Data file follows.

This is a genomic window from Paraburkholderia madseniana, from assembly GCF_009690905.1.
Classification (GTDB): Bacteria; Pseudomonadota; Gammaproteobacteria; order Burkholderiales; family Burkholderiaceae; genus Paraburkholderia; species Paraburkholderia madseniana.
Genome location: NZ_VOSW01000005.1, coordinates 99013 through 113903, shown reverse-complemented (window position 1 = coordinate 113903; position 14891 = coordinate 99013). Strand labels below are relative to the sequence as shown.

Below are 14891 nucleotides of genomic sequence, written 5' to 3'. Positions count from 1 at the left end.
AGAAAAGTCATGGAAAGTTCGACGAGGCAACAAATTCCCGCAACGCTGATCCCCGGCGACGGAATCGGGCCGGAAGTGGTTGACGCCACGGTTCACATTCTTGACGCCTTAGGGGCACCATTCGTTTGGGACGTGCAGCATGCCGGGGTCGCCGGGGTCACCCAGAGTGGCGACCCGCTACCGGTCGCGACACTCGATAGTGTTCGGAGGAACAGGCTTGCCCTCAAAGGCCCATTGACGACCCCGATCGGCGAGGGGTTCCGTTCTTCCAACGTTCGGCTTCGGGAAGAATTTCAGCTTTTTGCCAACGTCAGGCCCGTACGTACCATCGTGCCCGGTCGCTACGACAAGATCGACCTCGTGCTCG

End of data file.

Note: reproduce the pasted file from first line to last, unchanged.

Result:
This is a genomic window from Paraburkholderia madseniana, from assembly GCF_009690905.1.
Classification (GTDB): Bacteria; Pseudomonadota; Gammaproteobacteria; order Burkholderiales; family Burkholderiaceae; genus Paraburkholderia; species Paraburkholderia madseniana.
Genome location: NZ_VOSW01000005.1, coordinates 99013 through 113903, shown reverse-complemented (window position 1 = coordinate 113903; position 14891 = coordinate 99013). Strand labels below are relative to the sequence as shown.

Below are 14891 nucleotides of genomic sequence, written 5' to 3'. Positions count from 1 at the left end.
AGAAAAGTCATGGAAAGTTCGACGAGGCAACAAATTCCCGCAACGCTGATCCCCGGCGACGGAATCGGGCCGGAAGTGGTTGACGCCACGGTTCACATTCTTGACGCCTTAGGGGCACCATTCGTTTGGGACGTGCAGCATGCCGGGGTCGCCGGGGTCACCCAGAGTGGCGACCCGCTACCGGTCGCGACACTCGATAGTGTTCGGAGGAACAGGCTTGCCCTCAAAGGCCCATTGACGACCCCGATCGGCGAGGGGTTCCGTTCTTCCAACGTTCGGCTTCGGGAAGAATTTCAGCTTTTTGCCAACGTCAGGCCCGTACGTACCATCGTGCCCGGTCGCTACGACAAGATCGACCTCGTGCTCG